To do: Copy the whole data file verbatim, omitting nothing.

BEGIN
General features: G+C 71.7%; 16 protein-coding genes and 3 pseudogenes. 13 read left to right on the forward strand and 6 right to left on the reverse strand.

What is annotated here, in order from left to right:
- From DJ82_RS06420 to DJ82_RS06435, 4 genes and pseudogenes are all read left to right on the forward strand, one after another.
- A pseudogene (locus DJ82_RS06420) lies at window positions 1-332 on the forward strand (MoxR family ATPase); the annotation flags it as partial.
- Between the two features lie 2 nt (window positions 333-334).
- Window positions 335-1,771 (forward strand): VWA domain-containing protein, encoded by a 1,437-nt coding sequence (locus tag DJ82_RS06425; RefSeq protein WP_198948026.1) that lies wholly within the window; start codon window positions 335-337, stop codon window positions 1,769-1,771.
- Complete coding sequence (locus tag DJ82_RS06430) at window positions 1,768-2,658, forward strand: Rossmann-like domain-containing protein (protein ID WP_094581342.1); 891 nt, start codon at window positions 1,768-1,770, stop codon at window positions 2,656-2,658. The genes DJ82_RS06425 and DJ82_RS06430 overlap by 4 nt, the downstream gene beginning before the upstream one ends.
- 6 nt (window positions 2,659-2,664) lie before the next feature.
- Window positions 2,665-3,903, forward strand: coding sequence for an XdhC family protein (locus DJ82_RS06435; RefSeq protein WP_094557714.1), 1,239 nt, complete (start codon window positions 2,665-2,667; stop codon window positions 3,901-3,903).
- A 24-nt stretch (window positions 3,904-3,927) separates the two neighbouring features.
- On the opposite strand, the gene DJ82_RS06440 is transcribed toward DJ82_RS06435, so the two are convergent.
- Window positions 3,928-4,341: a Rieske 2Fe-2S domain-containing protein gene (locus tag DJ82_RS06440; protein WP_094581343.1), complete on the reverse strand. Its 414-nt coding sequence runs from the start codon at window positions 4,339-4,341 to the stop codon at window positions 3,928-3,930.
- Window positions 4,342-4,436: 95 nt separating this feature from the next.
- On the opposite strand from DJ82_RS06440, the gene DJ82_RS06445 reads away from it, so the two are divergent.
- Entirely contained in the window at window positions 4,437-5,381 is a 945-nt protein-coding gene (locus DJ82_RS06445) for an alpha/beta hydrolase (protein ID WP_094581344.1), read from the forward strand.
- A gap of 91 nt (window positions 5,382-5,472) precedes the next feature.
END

General features: G+C 71.7%; 16 protein-coding genes and 3 pseudogenes. 13 read left to right on the forward strand and 6 right to left on the reverse strand.

What is annotated here, in order from left to right:
- From DJ82_RS06420 to DJ82_RS06435, 4 genes and pseudogenes are all read left to right on the forward strand, one after another.
- A pseudogene (locus DJ82_RS06420) lies at window positions 1-332 on the forward strand (MoxR family ATPase); the annotation flags it as partial.
- Between the two features lie 2 nt (window positions 333-334).
- Window positions 335-1,771 (forward strand): VWA domain-containing protein, encoded by a 1,437-nt coding sequence (locus tag DJ82_RS06425; RefSeq protein WP_198948026.1) that lies wholly within the window; start codon window positions 335-337, stop codon window positions 1,769-1,771.
- Complete coding sequence (locus tag DJ82_RS06430) at window positions 1,768-2,658, forward strand: Rossmann-like domain-containing protein (protein ID WP_094581342.1); 891 nt, start codon at window positions 1,768-1,770, stop codon at window positions 2,656-2,658. The genes DJ82_RS06425 and DJ82_RS06430 overlap by 4 nt, the downstream gene beginning before the upstream one ends.
- 6 nt (window positions 2,659-2,664) lie before the next feature.
- Window positions 2,665-3,903, forward strand: coding sequence for an XdhC family protein (locus DJ82_RS06435; RefSeq protein WP_094557714.1), 1,239 nt, complete (start codon window positions 2,665-2,667; stop codon window positions 3,901-3,903).
- A 24-nt stretch (window positions 3,904-3,927) separates the two neighbouring features.
- On the opposite strand, the gene DJ82_RS06440 is transcribed toward DJ82_RS06435, so the two are convergent.
- Window positions 3,928-4,341: a Rieske 2Fe-2S domain-containing protein gene (locus tag DJ82_RS06440; protein WP_094581343.1), complete on the reverse strand. Its 414-nt coding sequence runs from the start codon at window positions 4,339-4,341 to the stop codon at window positions 3,928-3,930.
- Window positions 4,342-4,436: 95 nt separating this feature from the next.
- On the opposite strand from DJ82_RS06440, the gene DJ82_RS06445 reads away from it, so the two are divergent.
- Entirely contained in the window at window positions 4,437-5,381 is a 945-nt protein-coding gene (locus DJ82_RS06445) for an alpha/beta hydrolase (protein ID WP_094581344.1), read from the forward strand.
- A gap of 91 nt (window positions 5,382-5,472) precedes the next feature.